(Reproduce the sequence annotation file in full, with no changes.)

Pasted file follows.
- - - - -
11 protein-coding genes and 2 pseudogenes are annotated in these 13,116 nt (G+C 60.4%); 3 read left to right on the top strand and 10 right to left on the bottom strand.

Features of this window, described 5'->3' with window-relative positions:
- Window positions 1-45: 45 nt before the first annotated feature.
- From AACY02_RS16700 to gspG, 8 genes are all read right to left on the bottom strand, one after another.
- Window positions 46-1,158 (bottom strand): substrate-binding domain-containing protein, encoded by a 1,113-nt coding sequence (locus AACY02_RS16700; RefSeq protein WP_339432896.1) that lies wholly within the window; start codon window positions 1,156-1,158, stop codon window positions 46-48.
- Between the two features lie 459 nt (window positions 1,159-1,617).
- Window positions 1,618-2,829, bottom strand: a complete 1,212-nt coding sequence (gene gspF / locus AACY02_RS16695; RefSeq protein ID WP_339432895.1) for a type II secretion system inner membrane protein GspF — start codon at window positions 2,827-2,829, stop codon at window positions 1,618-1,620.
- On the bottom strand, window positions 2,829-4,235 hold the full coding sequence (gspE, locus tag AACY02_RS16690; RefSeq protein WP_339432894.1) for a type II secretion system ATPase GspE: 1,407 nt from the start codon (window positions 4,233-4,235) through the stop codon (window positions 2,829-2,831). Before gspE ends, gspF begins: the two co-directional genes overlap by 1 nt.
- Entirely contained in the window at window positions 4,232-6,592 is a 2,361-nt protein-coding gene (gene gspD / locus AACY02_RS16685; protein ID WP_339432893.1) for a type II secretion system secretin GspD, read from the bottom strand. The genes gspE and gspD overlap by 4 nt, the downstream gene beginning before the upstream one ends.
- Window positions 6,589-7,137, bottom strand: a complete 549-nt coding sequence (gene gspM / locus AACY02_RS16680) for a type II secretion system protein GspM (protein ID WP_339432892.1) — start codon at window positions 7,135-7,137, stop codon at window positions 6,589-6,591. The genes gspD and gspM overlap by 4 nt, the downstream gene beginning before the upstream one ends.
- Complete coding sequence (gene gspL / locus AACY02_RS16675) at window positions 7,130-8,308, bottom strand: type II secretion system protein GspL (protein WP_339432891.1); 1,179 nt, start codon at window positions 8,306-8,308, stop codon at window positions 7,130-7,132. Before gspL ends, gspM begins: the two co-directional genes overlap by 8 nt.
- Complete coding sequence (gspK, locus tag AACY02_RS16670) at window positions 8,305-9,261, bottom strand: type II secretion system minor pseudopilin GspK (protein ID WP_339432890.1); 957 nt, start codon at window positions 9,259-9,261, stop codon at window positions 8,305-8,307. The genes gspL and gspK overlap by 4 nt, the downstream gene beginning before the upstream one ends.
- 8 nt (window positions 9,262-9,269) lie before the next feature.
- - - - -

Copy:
11 protein-coding genes and 2 pseudogenes are annotated in these 13,116 nt (G+C 60.4%); 3 read left to right on the top strand and 10 right to left on the bottom strand.

Features of this window, described 5'->3' with window-relative positions:
- Window positions 1-45: 45 nt before the first annotated feature.
- From AACY02_RS16700 to gspG, 8 genes are all read right to left on the bottom strand, one after another.
- Window positions 46-1,158 (bottom strand): substrate-binding domain-containing protein, encoded by a 1,113-nt coding sequence (locus AACY02_RS16700; RefSeq protein WP_339432896.1) that lies wholly within the window; start codon window positions 1,156-1,158, stop codon window positions 46-48.
- Between the two features lie 459 nt (window positions 1,159-1,617).
- Window positions 1,618-2,829, bottom strand: a complete 1,212-nt coding sequence (gene gspF / locus AACY02_RS16695; RefSeq protein ID WP_339432895.1) for a type II secretion system inner membrane protein GspF — start codon at window positions 2,827-2,829, stop codon at window positions 1,618-1,620.
- On the bottom strand, window positions 2,829-4,235 hold the full coding sequence (gspE, locus tag AACY02_RS16690; RefSeq protein WP_339432894.1) for a type II secretion system ATPase GspE: 1,407 nt from the start codon (window positions 4,233-4,235) through the stop codon (window positions 2,829-2,831). Before gspE ends, gspF begins: the two co-directional genes overlap by 1 nt.
- Entirely contained in the window at window positions 4,232-6,592 is a 2,361-nt protein-coding gene (gene gspD / locus AACY02_RS16685; protein ID WP_339432893.1) for a type II secretion system secretin GspD, read from the bottom strand. The genes gspE and gspD overlap by 4 nt, the downstream gene beginning before the upstream one ends.
- Window positions 6,589-7,137, bottom strand: a complete 549-nt coding sequence (gene gspM / locus AACY02_RS16680) for a type II secretion system protein GspM (protein ID WP_339432892.1) — start codon at window positions 7,135-7,137, stop codon at window positions 6,589-6,591. The genes gspD and gspM overlap by 4 nt, the downstream gene beginning before the upstream one ends.
- Complete coding sequence (gene gspL / locus AACY02_RS16675) at window positions 7,130-8,308, bottom strand: type II secretion system protein GspL (protein WP_339432891.1); 1,179 nt, start codon at window positions 8,306-8,308, stop codon at window positions 7,130-7,132. Before gspL ends, gspM begins: the two co-directional genes overlap by 8 nt.
- Complete coding sequence (gspK, locus tag AACY02_RS16670) at window positions 8,305-9,261, bottom strand: type II secretion system minor pseudopilin GspK (protein ID WP_339432890.1); 957 nt, start codon at window positions 9,259-9,261, stop codon at window positions 8,305-8,307. The genes gspL and gspK overlap by 4 nt, the downstream gene beginning before the upstream one ends.
- 8 nt (window positions 9,262-9,269) lie before the next feature.